This comes a week after its first request for a drug removal.
A week after making its first-ever request for removal of a consumer-abused painkiller, the US Food and Drug Administration has shared plans to combat the national opioid epidemic with revamped abuse-deterrent properties.
Recently appointed FDA commissioner Scott Gottlieb announced this week the administration will hold public meetings to discuss whether it has the right information to determine if current abuse-deterrent products are having their intended impact on opioid abuse limitation.
“The FDA is committed to looking at all facets of this complex issue and collaborating on various approaches, as there are no simple answers to reverse this epidemic,” Gottlieb said. “In my prior communication, I noted that one of these approaches would be asking the public, through various forums, to share additional steps and information that the FDA should consider in addressing these challenges.”
The public workshops, scheduled for July 10-11, are titled, “Data and Methods for Evaluating the Impact of Opioid Formulations with Properties Designed to Deter Abuse in the Postmarket Setting: A Scientific Discussion of Present and Future Capabilities.”
This action proceeds FDA’s decision on June 8 to request Endo Pharmaceuticals remove its oxymorphone hydrochloride (Opana ER) treatment from the market due to its public health consequence of abuse. Independent experts at the FDA advisory committee meeting in March had voted 18-8 that the benefits of reformulated oxymorphone hydrochloride no longer outweighed its risks.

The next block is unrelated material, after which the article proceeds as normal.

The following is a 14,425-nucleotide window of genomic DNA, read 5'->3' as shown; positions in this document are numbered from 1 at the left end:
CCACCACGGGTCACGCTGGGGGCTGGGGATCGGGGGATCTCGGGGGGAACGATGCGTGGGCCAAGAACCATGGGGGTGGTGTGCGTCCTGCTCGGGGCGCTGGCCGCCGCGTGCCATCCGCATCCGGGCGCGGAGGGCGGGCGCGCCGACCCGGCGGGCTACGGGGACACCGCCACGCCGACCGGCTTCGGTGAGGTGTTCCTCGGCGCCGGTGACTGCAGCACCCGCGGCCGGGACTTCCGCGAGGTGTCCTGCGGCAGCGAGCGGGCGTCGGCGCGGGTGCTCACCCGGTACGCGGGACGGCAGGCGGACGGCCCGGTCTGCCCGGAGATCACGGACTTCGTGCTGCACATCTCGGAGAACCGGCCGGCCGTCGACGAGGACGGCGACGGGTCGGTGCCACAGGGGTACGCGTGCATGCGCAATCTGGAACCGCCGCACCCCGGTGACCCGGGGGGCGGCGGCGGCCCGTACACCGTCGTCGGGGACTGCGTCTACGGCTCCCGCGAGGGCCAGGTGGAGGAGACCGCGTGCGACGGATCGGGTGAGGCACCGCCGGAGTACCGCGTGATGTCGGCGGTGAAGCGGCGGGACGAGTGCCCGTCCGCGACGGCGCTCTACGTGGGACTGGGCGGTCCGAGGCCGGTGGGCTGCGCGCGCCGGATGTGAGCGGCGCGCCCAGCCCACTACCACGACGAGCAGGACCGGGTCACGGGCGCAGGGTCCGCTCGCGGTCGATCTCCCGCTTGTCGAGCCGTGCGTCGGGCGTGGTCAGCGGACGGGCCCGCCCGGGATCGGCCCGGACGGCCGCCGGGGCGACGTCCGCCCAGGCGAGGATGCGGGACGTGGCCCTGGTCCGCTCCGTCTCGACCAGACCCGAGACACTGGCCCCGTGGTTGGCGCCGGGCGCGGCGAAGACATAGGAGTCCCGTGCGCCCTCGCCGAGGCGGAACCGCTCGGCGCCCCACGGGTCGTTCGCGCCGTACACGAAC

The workshops, to be held in Silver Spring, MD, will feature expert panel members and interested stakeholders, discussing the ways to improve and better interpret data regarding the opioid epidemic. The FDA currently has policies set to implement a steering committee, Gottlieb said, which will place “particular emphasis on evaluating efforts we can take to reduce the number of new case of addiction.”
The administration also currently regulates opioid formulations to deter abuse, depending on the drug. Some of these formulations make it challenging to crush or manipulate tablets to dissolve into liquid for injection, or combine the active opioid analgesic ingredient with naloxone to block the high of an injection or snort.
FDA will continue to support these innovations, Gottlieb said.
“However, we recognize that there is a gap in our understanding of whether these products result in a real-world, meaningful decrease in the frequency and patterns of opioid misuse and abuse,” Gottlieb said.
A press release regarding the workshops was made available.
Information regarding the public workshops was also made available on the FDA website.